Unsolved Murders

Baby 2

Age: 0

Sex: male

Date: 3 Mar 1916

Place: Terminus Road, Bexhill, Sussex

Three bodies of newly-born children were found wrapped up in paper and old clothes Terminus Road, Bexhill close to a public thoroughfare.

They were found wrapped up in brown paper between the fence and the hedge in Terminus Road.

They were found by a hawker that had lived in Salisbury Road that had been going to the South Eastern Railway Station in Terminus Road at about 9.30am on the Friday morning 3 March 1916. He said that when he went into Terminus Road he saw on the left-hand side on the land on the land beyond the fence that he saw a brown paper parcel on the road side of the hedge.

He said that he then asked another man to come and have a look at it and that he then climbed over the fence and cut the strong of the parcel and found a piece of sacking inside and that after removing that that he saw what appeared to be the body of a child. He said that there were several bits of clothes that looked like underskirts.

He noted that the grass underneath the parcel was not discoloured or crushed and thought that it would have been impossible to have thrown the parcel through te hedge from a train.

A policeman that arrived at the scene at 9.45am said that when he went up Terminus Road about 40 yards that just over a fence on the left -hand side that he saw the brown paper parcel which had been opened.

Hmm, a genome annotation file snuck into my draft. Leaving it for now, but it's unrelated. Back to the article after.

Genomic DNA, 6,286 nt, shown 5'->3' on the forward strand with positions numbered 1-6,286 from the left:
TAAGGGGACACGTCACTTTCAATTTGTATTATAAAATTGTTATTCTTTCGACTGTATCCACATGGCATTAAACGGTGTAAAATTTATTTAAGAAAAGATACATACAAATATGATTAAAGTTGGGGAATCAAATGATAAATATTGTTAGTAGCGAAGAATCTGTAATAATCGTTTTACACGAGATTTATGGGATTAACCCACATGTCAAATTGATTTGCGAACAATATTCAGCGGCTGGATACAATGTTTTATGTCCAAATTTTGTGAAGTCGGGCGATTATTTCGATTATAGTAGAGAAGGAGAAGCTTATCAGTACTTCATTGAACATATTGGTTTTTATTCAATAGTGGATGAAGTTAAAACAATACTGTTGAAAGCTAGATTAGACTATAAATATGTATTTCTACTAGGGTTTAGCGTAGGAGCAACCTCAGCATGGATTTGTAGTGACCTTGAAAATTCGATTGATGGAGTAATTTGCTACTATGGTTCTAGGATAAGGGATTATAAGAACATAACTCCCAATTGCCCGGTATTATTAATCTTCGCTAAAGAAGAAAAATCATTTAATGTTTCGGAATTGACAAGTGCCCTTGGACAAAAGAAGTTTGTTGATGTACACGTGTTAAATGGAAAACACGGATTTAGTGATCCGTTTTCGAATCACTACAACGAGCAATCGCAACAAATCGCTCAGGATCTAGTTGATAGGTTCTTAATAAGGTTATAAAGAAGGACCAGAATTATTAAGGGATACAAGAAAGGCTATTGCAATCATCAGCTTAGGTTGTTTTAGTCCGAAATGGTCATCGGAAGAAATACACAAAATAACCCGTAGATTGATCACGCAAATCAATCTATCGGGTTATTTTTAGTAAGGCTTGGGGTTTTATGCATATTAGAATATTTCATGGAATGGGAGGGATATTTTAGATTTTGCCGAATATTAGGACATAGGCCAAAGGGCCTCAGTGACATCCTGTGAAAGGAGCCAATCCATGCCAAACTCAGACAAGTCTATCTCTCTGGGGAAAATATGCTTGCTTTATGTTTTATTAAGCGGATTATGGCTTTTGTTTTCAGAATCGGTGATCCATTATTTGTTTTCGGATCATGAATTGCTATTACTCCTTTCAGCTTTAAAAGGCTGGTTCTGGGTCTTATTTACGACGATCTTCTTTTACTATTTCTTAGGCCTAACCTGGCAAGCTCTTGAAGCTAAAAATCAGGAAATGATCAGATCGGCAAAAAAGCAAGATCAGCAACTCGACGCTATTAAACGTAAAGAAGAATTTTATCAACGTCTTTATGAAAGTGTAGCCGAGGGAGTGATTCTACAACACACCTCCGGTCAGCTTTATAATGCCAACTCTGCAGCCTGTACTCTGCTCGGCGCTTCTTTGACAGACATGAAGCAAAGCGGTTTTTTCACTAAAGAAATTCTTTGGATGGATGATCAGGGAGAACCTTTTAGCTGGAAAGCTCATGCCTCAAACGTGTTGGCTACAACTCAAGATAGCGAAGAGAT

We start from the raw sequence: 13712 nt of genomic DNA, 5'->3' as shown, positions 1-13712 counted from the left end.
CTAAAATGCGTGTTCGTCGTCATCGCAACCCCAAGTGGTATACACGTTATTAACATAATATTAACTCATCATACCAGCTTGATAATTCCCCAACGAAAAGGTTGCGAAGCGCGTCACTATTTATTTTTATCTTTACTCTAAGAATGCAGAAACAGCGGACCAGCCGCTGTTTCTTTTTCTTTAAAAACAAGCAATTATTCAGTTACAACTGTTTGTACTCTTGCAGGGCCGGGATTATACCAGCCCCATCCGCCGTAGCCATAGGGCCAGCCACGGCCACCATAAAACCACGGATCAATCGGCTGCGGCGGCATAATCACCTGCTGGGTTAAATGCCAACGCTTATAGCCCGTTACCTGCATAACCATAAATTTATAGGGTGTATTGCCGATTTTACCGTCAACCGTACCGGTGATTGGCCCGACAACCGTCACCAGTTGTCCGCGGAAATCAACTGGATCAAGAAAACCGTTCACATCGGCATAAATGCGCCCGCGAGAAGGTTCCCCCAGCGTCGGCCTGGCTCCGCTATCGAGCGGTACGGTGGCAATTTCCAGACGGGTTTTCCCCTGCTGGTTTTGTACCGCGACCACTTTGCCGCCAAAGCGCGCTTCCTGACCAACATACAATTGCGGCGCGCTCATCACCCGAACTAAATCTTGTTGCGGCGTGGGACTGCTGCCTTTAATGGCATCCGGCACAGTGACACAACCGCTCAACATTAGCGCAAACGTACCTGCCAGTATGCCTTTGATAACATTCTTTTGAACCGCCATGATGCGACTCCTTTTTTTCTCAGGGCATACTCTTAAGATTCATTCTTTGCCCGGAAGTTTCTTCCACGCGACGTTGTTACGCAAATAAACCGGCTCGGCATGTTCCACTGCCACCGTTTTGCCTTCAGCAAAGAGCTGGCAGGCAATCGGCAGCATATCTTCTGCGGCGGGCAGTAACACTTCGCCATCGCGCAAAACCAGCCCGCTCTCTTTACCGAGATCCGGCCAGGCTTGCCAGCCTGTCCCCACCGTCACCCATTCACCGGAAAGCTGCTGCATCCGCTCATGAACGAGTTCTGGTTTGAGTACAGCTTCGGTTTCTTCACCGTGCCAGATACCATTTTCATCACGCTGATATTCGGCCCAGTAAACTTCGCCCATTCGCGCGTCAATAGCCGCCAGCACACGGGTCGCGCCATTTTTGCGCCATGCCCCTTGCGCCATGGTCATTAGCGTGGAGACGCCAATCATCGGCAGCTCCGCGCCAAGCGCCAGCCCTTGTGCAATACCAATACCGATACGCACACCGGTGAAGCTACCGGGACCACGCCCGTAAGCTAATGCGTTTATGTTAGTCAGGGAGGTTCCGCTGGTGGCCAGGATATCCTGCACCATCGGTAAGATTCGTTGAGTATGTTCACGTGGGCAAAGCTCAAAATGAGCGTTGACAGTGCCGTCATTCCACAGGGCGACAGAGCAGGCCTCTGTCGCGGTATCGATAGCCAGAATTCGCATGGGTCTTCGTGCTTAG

He said that there were three bodies inside, wrapped up as follows:

  1. Baby 1: Wrapped in in an old white blanket.
  2. Baby 2: Wrapped up in a piece of blue cloth.
  3. Baby 3: Wrapped up in a mauve petticoat.

He said that there were no marks on any of the clothing. He said that both the paper and the clothing were wet when he found them and that the paper was quite rotten although he noted that the grass was quite green where the parcel had been found.

Medical evidence showed that decomposition of the bodies probably commenced a year earlier. He said that they were all very decomposed and that he had been unable to determined their sex or whether they had been born alive. He said that they were not all the same age and thought that decomposition had probably started nearer a year earlier than six months.

He added that no one could say when death took place.

It was thought that they had been recently deposited at the spot where they were found.

An open verdict was returned in the case of each of the three infants.

The Coroner suggested that there might have been an agency in the district for disposing of children's bodies.

He said that there was a tendency to regard human life as cheap, but said that that must not be encourages, noting that at the present time that the life of an infant was as important to the nation as an adults.

He noted that the law assumed that every child in the world was born dead unless there was sufficient evidence to the contrary. However, he added that in the present case that it was impossible to ascertain whether the children had lived, but added however that it was probable that there had been foul play.

Open verdicts of 'Found dead' were returned on each of the bodies.

There were a total of five dead babies found in Bexhill in February/March 1916.

*map pointers are rough estimates based on known location details as per Place field above.

see www.britishnewspaperarchive.co.uk

see Gloucestershire Echo - Monday 06 March 1916

see Bexhill-on-Sea Observer - Saturday 18 March 1916

see Western Gazette - Friday 10 March 1916

see Bexhill-on-Sea Observer - Saturday 11 March 1916